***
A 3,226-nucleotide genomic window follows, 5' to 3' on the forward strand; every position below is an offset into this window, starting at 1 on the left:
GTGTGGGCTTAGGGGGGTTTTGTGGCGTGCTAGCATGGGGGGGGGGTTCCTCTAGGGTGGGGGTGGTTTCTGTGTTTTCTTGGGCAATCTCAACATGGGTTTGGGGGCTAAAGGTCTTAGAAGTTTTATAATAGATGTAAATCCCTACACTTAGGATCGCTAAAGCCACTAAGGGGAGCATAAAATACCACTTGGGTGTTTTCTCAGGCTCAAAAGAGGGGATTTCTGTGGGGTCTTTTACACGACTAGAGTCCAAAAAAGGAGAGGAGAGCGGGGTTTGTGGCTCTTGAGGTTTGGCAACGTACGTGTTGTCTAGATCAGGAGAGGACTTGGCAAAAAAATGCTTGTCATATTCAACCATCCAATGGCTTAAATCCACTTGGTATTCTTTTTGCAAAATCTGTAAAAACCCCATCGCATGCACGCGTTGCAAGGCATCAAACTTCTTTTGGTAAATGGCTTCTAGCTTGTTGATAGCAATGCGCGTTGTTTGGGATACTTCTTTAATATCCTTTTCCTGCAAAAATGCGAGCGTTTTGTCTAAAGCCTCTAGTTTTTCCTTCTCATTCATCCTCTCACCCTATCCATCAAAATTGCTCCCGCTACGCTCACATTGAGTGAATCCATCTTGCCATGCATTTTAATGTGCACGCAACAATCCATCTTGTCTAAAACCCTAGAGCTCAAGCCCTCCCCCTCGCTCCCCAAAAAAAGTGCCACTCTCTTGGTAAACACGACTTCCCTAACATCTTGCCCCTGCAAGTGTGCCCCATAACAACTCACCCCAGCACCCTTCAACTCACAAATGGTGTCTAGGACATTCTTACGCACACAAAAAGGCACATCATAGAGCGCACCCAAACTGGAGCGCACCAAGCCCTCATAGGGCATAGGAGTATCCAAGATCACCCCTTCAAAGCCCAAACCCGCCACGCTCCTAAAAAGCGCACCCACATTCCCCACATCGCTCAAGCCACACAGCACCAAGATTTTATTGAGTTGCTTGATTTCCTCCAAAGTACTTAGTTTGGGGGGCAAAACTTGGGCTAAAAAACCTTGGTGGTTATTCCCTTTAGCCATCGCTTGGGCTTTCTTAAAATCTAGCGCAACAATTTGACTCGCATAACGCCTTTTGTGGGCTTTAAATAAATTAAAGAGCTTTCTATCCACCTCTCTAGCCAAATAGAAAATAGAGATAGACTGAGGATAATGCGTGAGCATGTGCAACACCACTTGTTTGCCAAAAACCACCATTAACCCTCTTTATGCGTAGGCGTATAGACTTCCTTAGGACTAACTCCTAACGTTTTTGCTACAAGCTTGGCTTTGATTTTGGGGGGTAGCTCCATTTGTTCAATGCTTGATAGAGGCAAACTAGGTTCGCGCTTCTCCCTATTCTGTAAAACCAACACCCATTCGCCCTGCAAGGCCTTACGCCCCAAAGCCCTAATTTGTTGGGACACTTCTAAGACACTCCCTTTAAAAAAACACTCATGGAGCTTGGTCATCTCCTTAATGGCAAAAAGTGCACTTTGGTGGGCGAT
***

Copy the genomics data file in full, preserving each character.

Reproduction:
A 3,226-nucleotide genomic window follows, 5' to 3' on the forward strand; every position below is an offset into this window, starting at 1 on the left:
GTGTGGGCTTAGGGGGGTTTTGTGGCGTGCTAGCATGGGGGGGGGGTTCCTCTAGGGTGGGGGTGGTTTCTGTGTTTTCTTGGGCAATCTCAACATGGGTTTGGGGGCTAAAGGTCTTAGAAGTTTTATAATAGATGTAAATCCCTACACTTAGGATCGCTAAAGCCACTAAGGGGAGCATAAAATACCACTTGGGTGTTTTCTCAGGCTCAAAAGAGGGGATTTCTGTGGGGTCTTTTACACGACTAGAGTCCAAAAAAGGAGAGGAGAGCGGGGTTTGTGGCTCTTGAGGTTTGGCAACGTACGTGTTGTCTAGATCAGGAGAGGACTTGGCAAAAAAATGCTTGTCATATTCAACCATCCAATGGCTTAAATCCACTTGGTATTCTTTTTGCAAAATCTGTAAAAACCCCATCGCATGCACGCGTTGCAAGGCATCAAACTTCTTTTGGTAAATGGCTTCTAGCTTGTTGATAGCAATGCGCGTTGTTTGGGATACTTCTTTAATATCCTTTTCCTGCAAAAATGCGAGCGTTTTGTCTAAAGCCTCTAGTTTTTCCTTCTCATTCATCCTCTCACCCTATCCATCAAAATTGCTCCCGCTACGCTCACATTGAGTGAATCCATCTTGCCATGCATTTTAATGTGCACGCAACAATCCATCTTGTCTAAAACCCTAGAGCTCAAGCCCTCCCCCTCGCTCCCCAAAAAAAGTGCCACTCTCTTGGTAAACACGACTTCCCTAACATCTTGCCCCTGCAAGTGTGCCCCATAACAACTCACCCCAGCACCCTTCAACTCACAAATGGTGTCTAGGACATTCTTACGCACACAAAAAGGCACATCATAGAGCGCACCCAAACTGGAGCGCACCAAGCCCTCATAGGGCATAGGAGTATCCAAGATCACCCCTTCAAAGCCCAAACCCGCCACGCTCCTAAAAAGCGCACCCACATTCCCCACATCGCTCAAGCCACACAGCACCAAGATTTTATTGAGTTGCTTGATTTCCTCCAAAGTACTTAGTTTGGGGGGCAAAACTTGGGCTAAAAAACCTTGGTGGTTATTCCCTTTAGCCATCGCTTGGGCTTTCTTAAAATCTAGCGCAACAATTTGACTCGCATAACGCCTTTTGTGGGCTTTAAATAAATTAAAGAGCTTTCTATCCACCTCTCTAGCCAAATAGAAAATAGAGATAGACTGAGGATAATGCGTGAGCATGTGCAACACCACTTGTTTGCCAAAAACCACCATTAACCCTCTTTATGCGTAGGCGTATAGACTTCCTTAGGACTAACTCCTAACGTTTTTGCTACAAGCTTGGCTTTGATTTTGGGGGGTAGCTCCATTTGTTCAATGCTTGATAGAGGCAAACTAGGTTCGCGCTTCTCCCTATTCTGTAAAACCAACACCCATTCGCCCTGCAAGGCCTTACGCCCCAAAGCCCTAATTTGTTGGGACACTTCTAAGACACTCCCTTTAAAAAAACACTCATGGAGCTTGGTCATCTCCTTAATGGCAAAAAGTGCACTTTGGTGGGCGAT